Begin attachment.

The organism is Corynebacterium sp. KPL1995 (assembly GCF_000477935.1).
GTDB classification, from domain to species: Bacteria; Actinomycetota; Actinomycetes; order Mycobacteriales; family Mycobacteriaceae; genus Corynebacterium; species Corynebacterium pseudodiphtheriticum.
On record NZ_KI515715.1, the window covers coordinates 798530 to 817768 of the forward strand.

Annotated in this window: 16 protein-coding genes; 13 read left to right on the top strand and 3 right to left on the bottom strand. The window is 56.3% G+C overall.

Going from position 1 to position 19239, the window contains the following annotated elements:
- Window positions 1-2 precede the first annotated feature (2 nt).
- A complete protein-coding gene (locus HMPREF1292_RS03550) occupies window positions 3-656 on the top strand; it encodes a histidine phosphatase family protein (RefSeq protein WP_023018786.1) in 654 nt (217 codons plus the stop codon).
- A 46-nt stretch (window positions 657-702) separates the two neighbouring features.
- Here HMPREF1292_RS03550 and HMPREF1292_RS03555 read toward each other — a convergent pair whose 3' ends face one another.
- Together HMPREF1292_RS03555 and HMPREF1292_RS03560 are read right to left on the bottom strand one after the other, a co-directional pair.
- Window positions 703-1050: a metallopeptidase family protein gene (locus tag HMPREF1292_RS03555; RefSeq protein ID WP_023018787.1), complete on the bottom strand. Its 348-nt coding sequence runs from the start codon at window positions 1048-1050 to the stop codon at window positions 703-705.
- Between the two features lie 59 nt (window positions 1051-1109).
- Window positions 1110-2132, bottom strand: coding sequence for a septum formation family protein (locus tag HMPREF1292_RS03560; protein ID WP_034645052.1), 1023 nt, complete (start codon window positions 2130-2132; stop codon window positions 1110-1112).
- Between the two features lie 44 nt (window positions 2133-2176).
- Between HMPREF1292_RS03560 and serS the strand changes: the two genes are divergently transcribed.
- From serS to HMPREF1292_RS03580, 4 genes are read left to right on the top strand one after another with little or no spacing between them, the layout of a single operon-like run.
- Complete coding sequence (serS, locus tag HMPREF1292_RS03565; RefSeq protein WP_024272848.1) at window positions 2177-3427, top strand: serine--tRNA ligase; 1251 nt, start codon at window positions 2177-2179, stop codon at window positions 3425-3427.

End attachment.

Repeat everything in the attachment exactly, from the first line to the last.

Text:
The organism is Corynebacterium sp. KPL1995 (assembly GCF_000477935.1).
GTDB classification, from domain to species: Bacteria; Actinomycetota; Actinomycetes; order Mycobacteriales; family Mycobacteriaceae; genus Corynebacterium; species Corynebacterium pseudodiphtheriticum.
On record NZ_KI515715.1, the window covers coordinates 798530 to 817768 of the forward strand.

Annotated in this window: 16 protein-coding genes; 13 read left to right on the top strand and 3 right to left on the bottom strand. The window is 56.3% G+C overall.

Going from position 1 to position 19239, the window contains the following annotated elements:
- Window positions 1-2 precede the first annotated feature (2 nt).
- A complete protein-coding gene (locus HMPREF1292_RS03550) occupies window positions 3-656 on the top strand; it encodes a histidine phosphatase family protein (RefSeq protein WP_023018786.1) in 654 nt (217 codons plus the stop codon).
- A 46-nt stretch (window positions 657-702) separates the two neighbouring features.
- Here HMPREF1292_RS03550 and HMPREF1292_RS03555 read toward each other — a convergent pair whose 3' ends face one another.
- Together HMPREF1292_RS03555 and HMPREF1292_RS03560 are read right to left on the bottom strand one after the other, a co-directional pair.
- Window positions 703-1050: a metallopeptidase family protein gene (locus tag HMPREF1292_RS03555; RefSeq protein ID WP_023018787.1), complete on the bottom strand. Its 348-nt coding sequence runs from the start codon at window positions 1048-1050 to the stop codon at window positions 703-705.
- Between the two features lie 59 nt (window positions 1051-1109).
- Window positions 1110-2132, bottom strand: coding sequence for a septum formation family protein (locus tag HMPREF1292_RS03560; protein ID WP_034645052.1), 1023 nt, complete (start codon window positions 2130-2132; stop codon window positions 1110-1112).
- Between the two features lie 44 nt (window positions 2133-2176).
- Between HMPREF1292_RS03560 and serS the strand changes: the two genes are divergently transcribed.
- From serS to HMPREF1292_RS03580, 4 genes are read left to right on the top strand one after another with little or no spacing between them, the layout of a single operon-like run.
- Complete coding sequence (serS, locus tag HMPREF1292_RS03565; RefSeq protein WP_024272848.1) at window positions 2177-3427, top strand: serine--tRNA ligase; 1251 nt, start codon at window positions 2177-2179, stop codon at window positions 3425-3427.